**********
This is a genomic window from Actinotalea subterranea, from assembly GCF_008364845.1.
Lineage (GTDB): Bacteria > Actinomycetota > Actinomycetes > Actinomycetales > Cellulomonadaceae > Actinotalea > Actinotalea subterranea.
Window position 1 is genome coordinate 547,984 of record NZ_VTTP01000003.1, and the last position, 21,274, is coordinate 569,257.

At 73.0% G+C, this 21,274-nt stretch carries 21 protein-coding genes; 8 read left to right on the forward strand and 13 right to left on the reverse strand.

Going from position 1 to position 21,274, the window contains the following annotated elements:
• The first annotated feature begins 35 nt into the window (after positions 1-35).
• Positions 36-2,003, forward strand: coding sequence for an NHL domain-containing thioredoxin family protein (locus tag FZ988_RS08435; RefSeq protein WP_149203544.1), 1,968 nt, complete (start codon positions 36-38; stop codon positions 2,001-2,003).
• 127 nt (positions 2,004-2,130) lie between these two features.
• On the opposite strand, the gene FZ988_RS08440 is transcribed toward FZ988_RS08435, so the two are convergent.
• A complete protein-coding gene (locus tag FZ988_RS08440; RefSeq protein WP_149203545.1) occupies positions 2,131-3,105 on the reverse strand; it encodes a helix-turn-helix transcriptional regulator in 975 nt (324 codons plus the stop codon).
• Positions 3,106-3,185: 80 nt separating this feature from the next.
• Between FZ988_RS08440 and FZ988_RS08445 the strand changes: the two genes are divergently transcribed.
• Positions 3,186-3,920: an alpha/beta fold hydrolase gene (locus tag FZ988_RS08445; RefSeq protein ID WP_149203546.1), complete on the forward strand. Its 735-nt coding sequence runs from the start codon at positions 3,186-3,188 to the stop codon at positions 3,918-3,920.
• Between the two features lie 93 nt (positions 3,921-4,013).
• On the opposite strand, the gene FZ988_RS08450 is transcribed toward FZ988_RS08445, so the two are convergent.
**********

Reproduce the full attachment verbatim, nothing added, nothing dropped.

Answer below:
This is a genomic window from Actinotalea subterranea, from assembly GCF_008364845.1.
Lineage (GTDB): Bacteria > Actinomycetota > Actinomycetes > Actinomycetales > Cellulomonadaceae > Actinotalea > Actinotalea subterranea.
Window position 1 is genome coordinate 547,984 of record NZ_VTTP01000003.1, and the last position, 21,274, is coordinate 569,257.

At 73.0% G+C, this 21,274-nt stretch carries 21 protein-coding genes; 8 read left to right on the forward strand and 13 right to left on the reverse strand.

Going from position 1 to position 21,274, the window contains the following annotated elements:
• The first annotated feature begins 35 nt into the window (after positions 1-35).
• Positions 36-2,003, forward strand: coding sequence for an NHL domain-containing thioredoxin family protein (locus tag FZ988_RS08435; RefSeq protein WP_149203544.1), 1,968 nt, complete (start codon positions 36-38; stop codon positions 2,001-2,003).
• 127 nt (positions 2,004-2,130) lie between these two features.
• On the opposite strand, the gene FZ988_RS08440 is transcribed toward FZ988_RS08435, so the two are convergent.
• A complete protein-coding gene (locus tag FZ988_RS08440; RefSeq protein WP_149203545.1) occupies positions 2,131-3,105 on the reverse strand; it encodes a helix-turn-helix transcriptional regulator in 975 nt (324 codons plus the stop codon).
• Positions 3,106-3,185: 80 nt separating this feature from the next.
• Between FZ988_RS08440 and FZ988_RS08445 the strand changes: the two genes are divergently transcribed.
• Positions 3,186-3,920: an alpha/beta fold hydrolase gene (locus tag FZ988_RS08445; RefSeq protein ID WP_149203546.1), complete on the forward strand. Its 735-nt coding sequence runs from the start codon at positions 3,186-3,188 to the stop codon at positions 3,918-3,920.
• Between the two features lie 93 nt (positions 3,921-4,013).
• On the opposite strand, the gene FZ988_RS08450 is transcribed toward FZ988_RS08445, so the two are convergent.